A young Georgian model living in London returns home when her formidable grandmother dies

'Bebia, a mon seul desir'

Source: Thessaloniki Film Festival

‘Bebia, a mon seul desir’

Dir/scr: Juja Dobrachkous. UK/Georgia. 2021. 117 mins.

An impressionistic tale about a young Georgian woman returning to her village to tackle her demons in the very specific form of her recently deceased grandmother, Juja Dobrachkous’s debut Bebia, a mon seul desir has much to say, but seems uncertain about how to say it. Often captivating and beautifully observed on a scene-by-scene basis, as a whole it straddles awkwardly between the story of a young woman’s emotional journey and a quasi-documentary record of life in a remote Georgian community. The two strands never quite meld into a harmonious whole, leaving the impression of an ambitious, passionate director with a distinct sense of style whose ambition, on this occasion, has exceeded her grasp.

A film about the clash of two worlds unfolding inside a fragile young woman

Intense and unsmiling, Ariadna (Anastasia Davidson), one of several characters whose name is informed by classical mythology, is working as a model in London when she is summoned back to her village after the death of her grandmother Medea (Guliko Gurgenidze): Bebia is ´grandmother’ in Georgian. On her return, still wearing her bandage after self-harming, Ariadna is starkly confronted by everything she’s trying to escape. Namely, she’s reacquainted with a society built on traditions unquestioningly followed, where the roles of men and women are rigidly divided and where, from her point of view, everyone is tremendously unhappy — not least her depressed, hard-drinking and unfailingly aggressive mother (Anastasia Chanturaia).

The old values are embodied in the figure of her grandmother, a tyrannical matriarch whose influence Ariadna has been seeking to escape. (As an index of character, Medea tellingly declares that the world would be better without children.) Her wake is one of the film’s fine set-pieces: as the black-clad women wail and scream around the coffin, Ariadna at first finds it ridiculous and laughs but is then overwhelmed by it all and starts to weep. Someone comes in and tells them to tone it down because they are upsetting the young woman. As a revelation of the personal and cultural struggles taking place inside Ariadna, the scene is unbeatable.

Local custom states that when someone dies away from home, a thread must be stretched from the place of death to the house so that the soul will not get lost on its way to Heaven. This idea sounds poetical to western ears, but Ariadna, having unwillingly submitted to the task, finds that the practicalities of running a spool of thread across fifteen miles of Georgian countryside, in the company of unrealised love interest Temo (Alexander Glurjidze), are rather different. “This is the twenty-first century,’ she cries in the middle of a raging thunderstorm, far now from the catwalks. “Why do I have to do this?”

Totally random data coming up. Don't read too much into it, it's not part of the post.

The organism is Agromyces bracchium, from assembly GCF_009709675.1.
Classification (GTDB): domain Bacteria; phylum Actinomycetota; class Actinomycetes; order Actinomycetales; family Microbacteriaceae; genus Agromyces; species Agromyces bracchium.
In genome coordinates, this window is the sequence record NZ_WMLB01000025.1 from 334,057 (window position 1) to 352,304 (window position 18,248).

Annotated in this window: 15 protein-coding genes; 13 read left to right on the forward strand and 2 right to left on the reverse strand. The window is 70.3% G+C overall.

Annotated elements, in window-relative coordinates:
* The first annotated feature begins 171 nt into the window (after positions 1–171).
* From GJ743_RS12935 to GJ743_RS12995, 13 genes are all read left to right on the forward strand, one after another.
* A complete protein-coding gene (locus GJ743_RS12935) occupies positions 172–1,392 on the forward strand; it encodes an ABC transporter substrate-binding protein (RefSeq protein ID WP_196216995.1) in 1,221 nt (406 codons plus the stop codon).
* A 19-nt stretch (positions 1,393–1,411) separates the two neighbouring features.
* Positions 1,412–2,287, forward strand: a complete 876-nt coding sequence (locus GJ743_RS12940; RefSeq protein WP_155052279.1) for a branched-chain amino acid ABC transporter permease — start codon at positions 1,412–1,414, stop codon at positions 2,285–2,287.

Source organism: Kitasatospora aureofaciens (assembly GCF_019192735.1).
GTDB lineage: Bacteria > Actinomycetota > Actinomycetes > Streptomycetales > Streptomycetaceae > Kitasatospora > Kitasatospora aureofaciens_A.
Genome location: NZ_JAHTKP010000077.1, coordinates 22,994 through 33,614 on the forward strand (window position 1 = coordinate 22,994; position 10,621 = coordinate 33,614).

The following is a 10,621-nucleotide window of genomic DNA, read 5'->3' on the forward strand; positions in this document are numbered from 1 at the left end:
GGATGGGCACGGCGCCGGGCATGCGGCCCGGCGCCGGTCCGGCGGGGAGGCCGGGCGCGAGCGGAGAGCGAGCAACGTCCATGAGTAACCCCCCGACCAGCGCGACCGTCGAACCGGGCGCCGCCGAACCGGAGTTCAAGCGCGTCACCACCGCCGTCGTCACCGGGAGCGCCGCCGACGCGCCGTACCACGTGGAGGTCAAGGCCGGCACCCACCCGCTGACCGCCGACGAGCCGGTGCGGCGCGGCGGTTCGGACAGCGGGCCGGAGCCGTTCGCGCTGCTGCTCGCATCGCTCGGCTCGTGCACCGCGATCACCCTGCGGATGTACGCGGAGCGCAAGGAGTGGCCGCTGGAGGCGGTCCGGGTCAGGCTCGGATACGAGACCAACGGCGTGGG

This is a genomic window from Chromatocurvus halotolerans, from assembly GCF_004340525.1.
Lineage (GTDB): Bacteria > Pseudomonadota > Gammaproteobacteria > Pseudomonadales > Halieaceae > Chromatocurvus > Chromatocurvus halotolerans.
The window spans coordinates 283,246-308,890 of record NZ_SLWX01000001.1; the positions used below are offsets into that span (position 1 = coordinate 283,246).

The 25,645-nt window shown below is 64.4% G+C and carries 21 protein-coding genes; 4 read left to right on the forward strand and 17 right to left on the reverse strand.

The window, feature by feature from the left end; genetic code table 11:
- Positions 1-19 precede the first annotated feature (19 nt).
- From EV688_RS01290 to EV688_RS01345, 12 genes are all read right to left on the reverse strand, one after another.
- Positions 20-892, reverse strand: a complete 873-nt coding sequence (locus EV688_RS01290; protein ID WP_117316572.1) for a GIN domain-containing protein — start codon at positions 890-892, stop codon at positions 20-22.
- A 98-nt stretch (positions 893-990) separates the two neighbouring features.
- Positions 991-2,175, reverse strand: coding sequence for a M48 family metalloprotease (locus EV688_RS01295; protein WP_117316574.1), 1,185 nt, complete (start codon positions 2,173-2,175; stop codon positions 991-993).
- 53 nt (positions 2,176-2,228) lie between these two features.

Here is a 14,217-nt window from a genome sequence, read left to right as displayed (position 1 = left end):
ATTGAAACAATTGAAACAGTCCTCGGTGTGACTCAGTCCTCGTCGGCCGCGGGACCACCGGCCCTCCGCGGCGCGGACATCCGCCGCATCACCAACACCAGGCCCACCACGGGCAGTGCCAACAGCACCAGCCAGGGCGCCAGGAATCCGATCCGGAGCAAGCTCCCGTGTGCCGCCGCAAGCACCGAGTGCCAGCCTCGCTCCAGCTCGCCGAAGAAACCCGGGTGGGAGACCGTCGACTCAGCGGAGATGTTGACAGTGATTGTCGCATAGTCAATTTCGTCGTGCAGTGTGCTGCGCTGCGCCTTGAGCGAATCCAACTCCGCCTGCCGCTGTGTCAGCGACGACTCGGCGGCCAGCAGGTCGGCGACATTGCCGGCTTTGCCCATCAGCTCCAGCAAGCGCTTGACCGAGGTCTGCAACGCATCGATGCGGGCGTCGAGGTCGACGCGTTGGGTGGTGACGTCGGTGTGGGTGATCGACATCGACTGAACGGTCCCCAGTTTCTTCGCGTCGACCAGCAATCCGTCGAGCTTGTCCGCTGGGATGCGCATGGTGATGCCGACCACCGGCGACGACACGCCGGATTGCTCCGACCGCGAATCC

A film about the clash of two worlds unfolding inside a fragile young woman, Bebia could have made for an intensely emotional viewing experience. But for several reasons, Dobrachkous’s directorial style doesn’t allow the viewer to share in what Ariadna is going through. Firstly, Bebia is shot in a cinematically ‘timeless’ black and white which, although it often looks magnificent, keeps the action at a stylistic remove — an effect that is heightened by the decision to frame the characters so their heads often aren’t visible. This strategy can be striking, allowing Veronika Solovyeva’s camera to pick up wonderful telling details as it roams nervously around a scene, but again the style blocks access to the experience.

Secondly, Bebia somewhat randomly shuttles between Ariadna’s present day and her childhood but without creating clear links between the two, so that cumulative emotional power is lost. The viewer spends a lot of time admiring the undoubted virtuosity of standalone scenes but is unable to fit them into the bigger picture of who Ariadna has become. We witness many key moments from Ariadna’s life, but at the end she is pretty much the same person as she was at the start, having come to no deeper understanding. Explanation is sacrificed on the altar of evocativeness, and the viewer stays in the dark about how a girl from a remote rural village in Georgia might have ended up becoming a model in London.

As a record of life in a rural Georgian community, Bebia strikes the right balance between affection and irony. The conversations among the old men at Medea’s graveside are almost too-perfect repositories of quotable wisdom, some of it hilarious. “Music was better in the old days,” one old-timer observes, ”when ugly people were allowed to sing,” while another points out that “Self-harm is fashionable in the West.” A community from which the young have vanished, it is obsessed by, and revels in, death: the only response to it all is a bitter, dark humour which Bebia, a mon seul desir transmits to perfection.

Production companies: Twice a Day, TEO Films, Metro Productions

International sales: Endorphin Film Sales, viki@endorphinfilmsales.com 

Producers: Juja Dobrachkous, Olga Dykhovichnaya

Editing: Andrey Klychnikov

Cinematography: Veronika Solovyeva

Main cast: Anastasia Davidson, Anushka Andronikashvili, Guliko Gurgenidze, Alexander Glurjidze, Ana Chiradze, Anastasia Chanturaia, Giga Datiashvili